A Man Called Ove by Fredrik Backman

cover image of hardcoverWhen A Man Called Ove by Fredrik Backman showed up on a bunch of book bloggers’ favorites of 2014, I had happened to have brought it home on the recommendation of a library borrower who had brought it back and said how much she liked it, although it wasn’t her usual kind of book.

I read the whole book hearing “Ove” as rhyming with “love”, because that’s what the reader who recommended it so highly told me, but apparently this Nordic name is pronounced “Oo-veh.” That’s the only thing she misled me about, though, because this novel charmed me, just as it did her.  Author Fredrik Backman, a blogger and humor columnist in his early thirties, has written a story of a grieving widower named Ove forced into early retirement – at a loss for what he’s supposed to do with his days now that his wife is gone. An international bestseller translated from the Swedish written with dry humor, A Man Called Ove made me laugh and cry and see the good in Ove, despite his uncanny ability to irritate people.

At loose ends, angry at the incompetence of his neighbors, and nothing to do except patrol the block to see who’s ignoring the parking restrictions or breaking the rule of no driving in the residential district, Ove – the most un-self-reflective person in his small town and probably in all of Sweden – is angry at the world. Especially at the people who go on blithely living in it. Who were always extremely annoying at the best of times. Without the love and stabilizing presence of his wife Sonja, Ove has had enough of life.

According to this Chatelaine Magazine article, Ove originally appeared as a popular character on the author’s blog. Ove reminded me an older, grieving, curmudgeonly, working-class version of Don Tillman from The Rosie Project, whose Asperger’s syndrome may have been undiagnosed but was perfectly clear to his friends and colleagues.

The author’s literary agency describes A Man Called Ove – the author’s first novel – as “a feel-good story in the spirit of The 100-Year-Old Man Who Climbed Out the Window and Disappeared by Jonas Jonasson, and the film As Good As It Gets with Jack Nicholson.” Simon & Schuster describe it as “a feel-good story in the spirit of The Unlikely Pilgrimage of Harold Fry and Major Pettigrew’s Last Stand. It would make a great book club selection, but isn’t out in large print or audio CD yet for libraries to purchase.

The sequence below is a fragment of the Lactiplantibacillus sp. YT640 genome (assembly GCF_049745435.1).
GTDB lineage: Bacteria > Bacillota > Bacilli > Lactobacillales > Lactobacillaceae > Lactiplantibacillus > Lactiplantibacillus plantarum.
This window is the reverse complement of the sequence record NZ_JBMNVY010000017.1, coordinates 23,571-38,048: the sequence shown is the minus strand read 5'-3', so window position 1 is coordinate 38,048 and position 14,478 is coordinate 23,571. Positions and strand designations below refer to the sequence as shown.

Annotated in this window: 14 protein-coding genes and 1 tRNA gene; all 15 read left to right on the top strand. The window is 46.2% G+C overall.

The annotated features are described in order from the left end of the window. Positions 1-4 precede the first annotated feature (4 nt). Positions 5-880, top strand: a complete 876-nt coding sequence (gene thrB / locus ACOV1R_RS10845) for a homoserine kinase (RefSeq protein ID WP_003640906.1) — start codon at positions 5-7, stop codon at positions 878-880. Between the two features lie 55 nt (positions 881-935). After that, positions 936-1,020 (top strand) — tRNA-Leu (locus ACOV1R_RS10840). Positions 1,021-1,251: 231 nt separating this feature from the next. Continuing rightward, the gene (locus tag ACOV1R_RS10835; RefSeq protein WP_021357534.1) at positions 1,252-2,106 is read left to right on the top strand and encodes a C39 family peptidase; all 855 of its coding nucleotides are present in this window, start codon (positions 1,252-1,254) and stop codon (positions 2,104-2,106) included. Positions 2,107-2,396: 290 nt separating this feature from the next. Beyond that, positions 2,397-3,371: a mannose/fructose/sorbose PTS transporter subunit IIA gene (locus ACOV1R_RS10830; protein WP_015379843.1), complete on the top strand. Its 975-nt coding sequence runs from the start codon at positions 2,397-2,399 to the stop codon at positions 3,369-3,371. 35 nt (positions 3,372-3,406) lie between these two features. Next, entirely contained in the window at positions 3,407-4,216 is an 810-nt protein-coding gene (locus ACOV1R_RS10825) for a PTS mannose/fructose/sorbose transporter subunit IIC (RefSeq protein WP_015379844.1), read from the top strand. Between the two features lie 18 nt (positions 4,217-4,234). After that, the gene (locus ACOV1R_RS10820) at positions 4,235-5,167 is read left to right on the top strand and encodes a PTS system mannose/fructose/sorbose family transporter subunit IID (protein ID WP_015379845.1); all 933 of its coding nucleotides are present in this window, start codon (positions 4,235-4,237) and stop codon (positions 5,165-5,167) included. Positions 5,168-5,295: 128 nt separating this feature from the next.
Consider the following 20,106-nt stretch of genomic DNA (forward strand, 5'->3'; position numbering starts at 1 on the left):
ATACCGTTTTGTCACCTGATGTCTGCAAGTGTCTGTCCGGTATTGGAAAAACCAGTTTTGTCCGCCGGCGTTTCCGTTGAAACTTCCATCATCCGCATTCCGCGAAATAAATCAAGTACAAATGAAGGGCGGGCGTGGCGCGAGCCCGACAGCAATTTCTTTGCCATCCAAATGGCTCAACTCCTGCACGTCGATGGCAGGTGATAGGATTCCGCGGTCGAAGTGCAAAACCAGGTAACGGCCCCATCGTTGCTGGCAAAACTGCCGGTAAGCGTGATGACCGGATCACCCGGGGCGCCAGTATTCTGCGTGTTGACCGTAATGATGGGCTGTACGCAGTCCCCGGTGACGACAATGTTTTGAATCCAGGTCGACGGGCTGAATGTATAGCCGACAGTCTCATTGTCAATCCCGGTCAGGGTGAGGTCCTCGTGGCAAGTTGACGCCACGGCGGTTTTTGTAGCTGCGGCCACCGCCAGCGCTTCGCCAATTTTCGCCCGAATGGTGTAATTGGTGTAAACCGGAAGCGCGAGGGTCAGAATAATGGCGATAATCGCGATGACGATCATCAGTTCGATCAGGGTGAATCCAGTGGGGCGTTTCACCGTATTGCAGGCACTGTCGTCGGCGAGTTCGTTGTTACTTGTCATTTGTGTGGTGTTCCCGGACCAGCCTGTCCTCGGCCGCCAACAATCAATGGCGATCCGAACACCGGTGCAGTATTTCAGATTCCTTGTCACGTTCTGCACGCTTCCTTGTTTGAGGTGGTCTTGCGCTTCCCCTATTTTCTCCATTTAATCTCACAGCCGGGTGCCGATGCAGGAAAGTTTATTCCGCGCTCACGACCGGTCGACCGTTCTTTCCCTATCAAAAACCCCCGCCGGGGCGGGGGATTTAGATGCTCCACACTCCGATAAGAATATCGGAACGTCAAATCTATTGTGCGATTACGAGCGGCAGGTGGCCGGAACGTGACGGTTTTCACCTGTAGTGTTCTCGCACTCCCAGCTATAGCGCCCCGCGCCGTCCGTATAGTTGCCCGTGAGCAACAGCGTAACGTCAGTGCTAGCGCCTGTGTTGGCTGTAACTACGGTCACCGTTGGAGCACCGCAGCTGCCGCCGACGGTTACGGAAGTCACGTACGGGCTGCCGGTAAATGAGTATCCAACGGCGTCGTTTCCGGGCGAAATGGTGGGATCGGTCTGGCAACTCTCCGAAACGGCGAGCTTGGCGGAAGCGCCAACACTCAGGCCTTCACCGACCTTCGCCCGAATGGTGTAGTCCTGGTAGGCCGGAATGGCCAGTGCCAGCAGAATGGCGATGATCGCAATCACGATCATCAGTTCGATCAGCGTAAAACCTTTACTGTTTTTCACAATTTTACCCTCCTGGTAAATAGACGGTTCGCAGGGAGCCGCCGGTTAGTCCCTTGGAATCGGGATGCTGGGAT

A Man Called Ove
Fredrik Backman
July 2014
352 pp.
$25.00, US

Disclosure: Borrowed from the public library

Other opinions on A Man Called Ove (all excellent):
BermudaOnion’s Weblog
Bibliophile by the Sea
Book’d Out

Booking Mama

King Arthur Flour’s Gluten-Free Version of Recipe of the Year — Chocolate Chip Cookies #weekendcooking

Weekend Cooking buttonIf you subscribe to the King Arthur Flour (KAF) baking newsletter, you know that the 2015 Recipe of the Year was for Chocolate Chip Oatmeal Cookies. They looked great, but I didn’t get too excited until a day or two later, along came the recipe for KAF’s gluten-free version of Chocolate Chip Oatmeal Cookies.

Neither recipe looks all that different from the one you find on the bags of chocolate chips, I thought, but for G/F bakers, that’s a nice change from complicated flour blends and unusual ingredients, so I thought it would be a fun and easy Weekend Cooking post topicture of KAF flour box make the recipe exactly as is, report on the results, and post a photo.

In typical fashion, however, the box of KAF multi-purpose flour I was picturing in the cupboard had been used up over the holidays, so I had to substitute Bob’s Red Mill G/F All-Purpose Baking Flour.

I also forgot to bring the egg to room temperature before starting.

I had all the other ingredients, though, and baked up a batch of cookies that came out fine, except for spreading a little more than expected – which at least one of the zillion commenters on the recipe mentioned also. They were good, but not great. I brought them to an event and they all went.

(Parchment paper! Where has it been all my life? It’s great stuff! I had plenty of it on hand, because it’s used a lot in gluten-free baking.)

I’m going to order a box of the flour the recipe calls for, and try it again. I think the KAF flour might make a big difference. Watch this space for another (hopefully, better executed) experiment!

Tips for Baking Chocolate Chip Cookies, G/F or Regular

  • Never ever use “artificially flavored” chocolate chips
  • Always use real butter if you can (use half shortening, half butter to reduce spreading, but that will reduce buttery flavor)
  • Don’t taste cookie dough before adding all the ingredients (messes up proportions)
  • Use KAF’s Madagascar Bourbon vanilla extract or another good vanilla extract
  • Substitute a small amount of KAF’s Princess Cake & Cookie Flavor for part of the vanilla, if you don’t mind mystery ingredients in your food
  • If you add nuts, toast them in the oven first

This post is linked up to Beth Fish Reads weekly Weekend Cooking feature. Check out more foodie posts here.

My Guest Post at Book Bloggers Int’l on The Future of Libraries! @bookbloggersint

Banner of Book Bloggers InternationalI was invited to do a guest post for the week’s theme, The Future of Books, at Book Bloggers International but by the time the date rolled around for it to go up (last Wednesday), I had forgotten all about it!

My scintillating post is titled The Future of Libraries and has so far been met with a resounding silence, but here’s the link in case you want to visit…

Book Bloggers International: The Future of Libraries

Suggestions from a Massachusetts Librarian


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